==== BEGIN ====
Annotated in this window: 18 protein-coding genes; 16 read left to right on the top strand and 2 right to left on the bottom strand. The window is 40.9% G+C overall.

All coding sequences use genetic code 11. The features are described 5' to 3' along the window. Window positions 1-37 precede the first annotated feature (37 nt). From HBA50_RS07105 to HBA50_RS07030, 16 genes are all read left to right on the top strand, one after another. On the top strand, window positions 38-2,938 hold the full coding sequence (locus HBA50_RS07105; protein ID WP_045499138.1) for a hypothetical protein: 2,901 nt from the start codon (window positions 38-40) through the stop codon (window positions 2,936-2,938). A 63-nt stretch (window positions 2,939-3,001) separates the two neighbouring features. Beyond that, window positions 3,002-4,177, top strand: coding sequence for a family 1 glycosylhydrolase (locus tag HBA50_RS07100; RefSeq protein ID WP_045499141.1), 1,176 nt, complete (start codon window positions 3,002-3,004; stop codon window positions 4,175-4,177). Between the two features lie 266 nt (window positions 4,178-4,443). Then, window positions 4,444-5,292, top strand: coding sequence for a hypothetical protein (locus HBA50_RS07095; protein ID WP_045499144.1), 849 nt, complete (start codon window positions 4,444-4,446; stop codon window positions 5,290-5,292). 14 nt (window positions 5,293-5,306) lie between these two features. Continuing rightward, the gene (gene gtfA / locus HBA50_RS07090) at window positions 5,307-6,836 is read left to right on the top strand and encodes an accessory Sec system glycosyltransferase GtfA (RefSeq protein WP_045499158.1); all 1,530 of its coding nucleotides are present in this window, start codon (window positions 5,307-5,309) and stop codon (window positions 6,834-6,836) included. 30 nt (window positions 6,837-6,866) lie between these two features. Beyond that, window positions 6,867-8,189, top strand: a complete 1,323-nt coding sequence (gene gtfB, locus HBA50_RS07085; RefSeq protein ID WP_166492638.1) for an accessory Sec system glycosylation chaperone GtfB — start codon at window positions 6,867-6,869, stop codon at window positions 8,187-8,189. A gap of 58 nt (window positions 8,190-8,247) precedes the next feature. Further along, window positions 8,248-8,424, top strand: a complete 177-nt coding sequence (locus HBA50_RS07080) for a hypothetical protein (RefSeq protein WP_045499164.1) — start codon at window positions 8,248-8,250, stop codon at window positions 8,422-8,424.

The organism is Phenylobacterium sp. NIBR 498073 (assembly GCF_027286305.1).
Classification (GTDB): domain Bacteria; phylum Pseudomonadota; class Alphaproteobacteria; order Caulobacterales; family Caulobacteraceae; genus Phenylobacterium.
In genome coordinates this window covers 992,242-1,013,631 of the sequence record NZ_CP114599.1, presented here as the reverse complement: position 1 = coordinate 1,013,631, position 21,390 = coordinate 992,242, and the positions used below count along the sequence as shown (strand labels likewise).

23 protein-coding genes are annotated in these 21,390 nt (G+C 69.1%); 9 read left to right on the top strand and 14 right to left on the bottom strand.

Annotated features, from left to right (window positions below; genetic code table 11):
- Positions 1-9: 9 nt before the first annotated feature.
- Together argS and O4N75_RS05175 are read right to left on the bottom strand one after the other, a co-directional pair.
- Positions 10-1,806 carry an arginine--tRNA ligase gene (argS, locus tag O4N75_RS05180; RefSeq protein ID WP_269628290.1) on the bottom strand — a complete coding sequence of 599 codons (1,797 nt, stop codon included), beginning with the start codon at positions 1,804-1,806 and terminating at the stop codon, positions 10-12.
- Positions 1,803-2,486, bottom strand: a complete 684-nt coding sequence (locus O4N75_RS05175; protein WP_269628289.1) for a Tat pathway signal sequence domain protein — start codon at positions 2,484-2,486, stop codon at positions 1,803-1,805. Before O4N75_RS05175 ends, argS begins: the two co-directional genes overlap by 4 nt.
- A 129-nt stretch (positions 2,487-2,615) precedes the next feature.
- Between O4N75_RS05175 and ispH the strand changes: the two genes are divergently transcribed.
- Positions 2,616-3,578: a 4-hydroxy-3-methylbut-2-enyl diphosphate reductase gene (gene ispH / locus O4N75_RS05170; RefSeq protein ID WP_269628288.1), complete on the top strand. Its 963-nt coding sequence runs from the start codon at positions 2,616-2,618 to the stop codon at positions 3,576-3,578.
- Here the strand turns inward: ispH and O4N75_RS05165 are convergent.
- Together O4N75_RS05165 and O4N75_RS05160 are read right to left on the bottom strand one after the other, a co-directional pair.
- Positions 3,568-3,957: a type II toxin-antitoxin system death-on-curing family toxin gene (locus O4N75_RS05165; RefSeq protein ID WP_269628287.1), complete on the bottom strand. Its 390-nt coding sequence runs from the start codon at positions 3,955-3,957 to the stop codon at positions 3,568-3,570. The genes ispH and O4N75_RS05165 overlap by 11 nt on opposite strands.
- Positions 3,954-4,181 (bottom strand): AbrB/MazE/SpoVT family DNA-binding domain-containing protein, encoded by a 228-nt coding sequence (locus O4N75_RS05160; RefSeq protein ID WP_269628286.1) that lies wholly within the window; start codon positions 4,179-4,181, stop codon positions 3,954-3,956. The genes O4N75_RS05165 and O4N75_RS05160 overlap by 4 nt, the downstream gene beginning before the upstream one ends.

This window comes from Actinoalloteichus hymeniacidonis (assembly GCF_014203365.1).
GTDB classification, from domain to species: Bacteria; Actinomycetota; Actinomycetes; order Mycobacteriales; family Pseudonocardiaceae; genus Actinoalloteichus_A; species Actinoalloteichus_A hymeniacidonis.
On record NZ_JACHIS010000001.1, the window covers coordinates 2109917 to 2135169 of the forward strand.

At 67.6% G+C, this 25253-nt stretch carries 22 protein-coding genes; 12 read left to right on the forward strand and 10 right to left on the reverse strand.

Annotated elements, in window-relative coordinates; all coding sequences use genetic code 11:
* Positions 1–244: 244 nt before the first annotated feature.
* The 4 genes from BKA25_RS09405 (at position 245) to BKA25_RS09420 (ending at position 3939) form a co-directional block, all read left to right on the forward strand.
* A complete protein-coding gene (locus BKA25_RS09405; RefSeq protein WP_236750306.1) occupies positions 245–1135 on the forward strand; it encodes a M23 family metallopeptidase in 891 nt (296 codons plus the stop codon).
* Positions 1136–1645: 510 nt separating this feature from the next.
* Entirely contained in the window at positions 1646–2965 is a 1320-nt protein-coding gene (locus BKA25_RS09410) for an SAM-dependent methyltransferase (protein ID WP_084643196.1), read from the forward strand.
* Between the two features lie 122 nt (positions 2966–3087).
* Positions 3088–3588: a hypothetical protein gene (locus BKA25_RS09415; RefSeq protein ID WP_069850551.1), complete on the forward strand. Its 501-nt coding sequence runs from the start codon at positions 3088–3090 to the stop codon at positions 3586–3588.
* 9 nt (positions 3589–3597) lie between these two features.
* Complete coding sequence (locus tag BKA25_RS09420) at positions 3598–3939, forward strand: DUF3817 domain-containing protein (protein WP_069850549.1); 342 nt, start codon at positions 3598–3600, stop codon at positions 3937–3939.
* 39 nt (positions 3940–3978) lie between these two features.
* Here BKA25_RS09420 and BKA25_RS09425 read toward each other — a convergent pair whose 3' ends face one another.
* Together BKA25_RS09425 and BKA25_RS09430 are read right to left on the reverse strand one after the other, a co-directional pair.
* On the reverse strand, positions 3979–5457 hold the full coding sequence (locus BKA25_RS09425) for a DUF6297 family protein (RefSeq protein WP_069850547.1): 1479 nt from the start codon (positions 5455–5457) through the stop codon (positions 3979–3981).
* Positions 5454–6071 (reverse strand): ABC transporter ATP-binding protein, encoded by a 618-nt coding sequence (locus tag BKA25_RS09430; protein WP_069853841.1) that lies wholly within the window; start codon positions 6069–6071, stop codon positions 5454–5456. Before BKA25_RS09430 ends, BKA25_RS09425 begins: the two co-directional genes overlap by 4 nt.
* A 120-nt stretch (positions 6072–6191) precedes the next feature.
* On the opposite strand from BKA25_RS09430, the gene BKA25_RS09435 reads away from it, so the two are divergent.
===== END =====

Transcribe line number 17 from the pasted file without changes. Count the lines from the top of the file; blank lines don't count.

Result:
- Positions 3,568-3,957: a type II toxin-antitoxin system death-on-curing family toxin gene (locus O4N75_RS05165; RefSeq protein ID WP_269628287.1), complete on the bottom strand. Its 390-nt coding sequence runs from the start codon at positions 3,955-3,957 to the stop codon at positions 3,568-3,570. The genes ispH and O4N75_RS05165 overlap by 11 nt on opposite strands.